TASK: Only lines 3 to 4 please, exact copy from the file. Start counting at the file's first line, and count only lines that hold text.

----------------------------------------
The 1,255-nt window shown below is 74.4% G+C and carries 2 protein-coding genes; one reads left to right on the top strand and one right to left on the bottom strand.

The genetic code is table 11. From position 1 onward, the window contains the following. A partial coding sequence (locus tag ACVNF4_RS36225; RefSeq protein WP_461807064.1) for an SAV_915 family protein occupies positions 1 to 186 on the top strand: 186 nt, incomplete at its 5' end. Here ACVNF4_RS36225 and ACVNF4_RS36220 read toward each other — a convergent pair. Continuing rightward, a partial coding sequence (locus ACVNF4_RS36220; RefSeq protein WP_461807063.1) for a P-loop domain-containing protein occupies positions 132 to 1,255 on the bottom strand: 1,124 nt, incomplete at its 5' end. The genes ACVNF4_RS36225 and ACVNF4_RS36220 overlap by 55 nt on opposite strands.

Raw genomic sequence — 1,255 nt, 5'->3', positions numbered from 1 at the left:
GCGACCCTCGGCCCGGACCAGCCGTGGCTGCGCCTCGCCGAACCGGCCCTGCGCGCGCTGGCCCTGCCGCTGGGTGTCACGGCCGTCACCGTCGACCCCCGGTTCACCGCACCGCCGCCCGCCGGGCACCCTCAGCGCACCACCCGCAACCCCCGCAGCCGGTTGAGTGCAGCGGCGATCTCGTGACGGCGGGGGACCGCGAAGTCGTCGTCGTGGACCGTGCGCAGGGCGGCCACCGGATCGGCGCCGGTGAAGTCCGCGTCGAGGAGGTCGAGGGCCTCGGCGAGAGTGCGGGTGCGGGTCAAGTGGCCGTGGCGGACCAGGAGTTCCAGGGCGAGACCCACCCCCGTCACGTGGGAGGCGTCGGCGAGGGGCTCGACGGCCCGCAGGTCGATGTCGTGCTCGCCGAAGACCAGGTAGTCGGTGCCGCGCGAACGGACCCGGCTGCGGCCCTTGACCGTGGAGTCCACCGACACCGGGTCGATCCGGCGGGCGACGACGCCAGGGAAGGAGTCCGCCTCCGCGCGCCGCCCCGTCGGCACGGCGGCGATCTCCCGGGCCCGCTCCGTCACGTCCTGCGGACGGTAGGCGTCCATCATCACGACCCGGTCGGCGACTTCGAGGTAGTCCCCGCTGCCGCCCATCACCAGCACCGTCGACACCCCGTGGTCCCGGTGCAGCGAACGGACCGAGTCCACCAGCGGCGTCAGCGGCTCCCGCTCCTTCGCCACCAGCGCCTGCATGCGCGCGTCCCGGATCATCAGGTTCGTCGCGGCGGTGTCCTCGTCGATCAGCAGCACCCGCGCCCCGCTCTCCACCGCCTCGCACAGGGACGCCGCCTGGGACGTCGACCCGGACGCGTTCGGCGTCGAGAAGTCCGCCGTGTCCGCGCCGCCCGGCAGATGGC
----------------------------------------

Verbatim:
Raw genomic sequence — 1,255 nt, 5'->3', positions numbered from 1 at the left:
GCGACCCTCGGCCCGGACCAGCCGTGGCTGCGCCTCGCCGAACCGGCCCTGCGCGCGCTGGCCCTGCCGCTGGGTGTCACGGCCGTCACCGTCGACCCCCGGTTCACCGCACCGCCGCCCGCCGGGCACCCTCAGCGCACCACCCGCAACCCCCGCAGCCGGTTGAGTGCAGCGGCGATCTCGTGACGGCGGGGGACCGCGAAGTCGTCGTCGTGGACCGTGCGCAGGGCGGCCACCGGATCGGCGCCGGTGAAGTCCGCGTCGAGGAGGTCGAGGGCCTCGGCGAGAGTGCGGGTGCGGGTCAAGTGGCCGTGGCGGACCAGGAGTTCCAGGGCGAGACCCACCCCCGTCACGTGGGAGGCGTCGGCGAGGGGCTCGACGGCCCGCAGGTCGATGTCGTGCTCGCCGAAGACCAGGTAGTCGGTGCCGCGCGAACGGACCCGGCTGCGGCCCTTGACCGTGGAGTCCACCGACACCGGGTCGATCCGGCGGGCGACGACGCCAGGGAAGGAGTCCGCCTCCGCGCGCCGCCCCGTCGGCACGGCGGCGATCTCCCGGGCCCGCTCCGTCACGTCCTGCGGACGGTAGGCGTCCATCATCACGACCCGGTCGGCGACTTCGAGGTAGTCCCCGCTGCCGCCCATCACCAGCACCGTCGACACCCCGTGGTCCCGGTGCAGCGAACGGACCGAGTCCACCAGCGGCGTCAGCGGCTCCCGCTCCTTCGCCACCAGCGCCTGCATGCGCGCGTCCCGGATCATCAGGTTCGTCGCGGCGGTGTCCTCGTCGATCAGCAGCACCCGCGCCCCGCTCTCCACCGCCTCGCACAGGGACGCCGCCTGGGACGTCGACCCGGACGCGTTCGGCGTCGAGAAGTCCGCCGTGTCCGCGCCGCCCGGCAGATGGC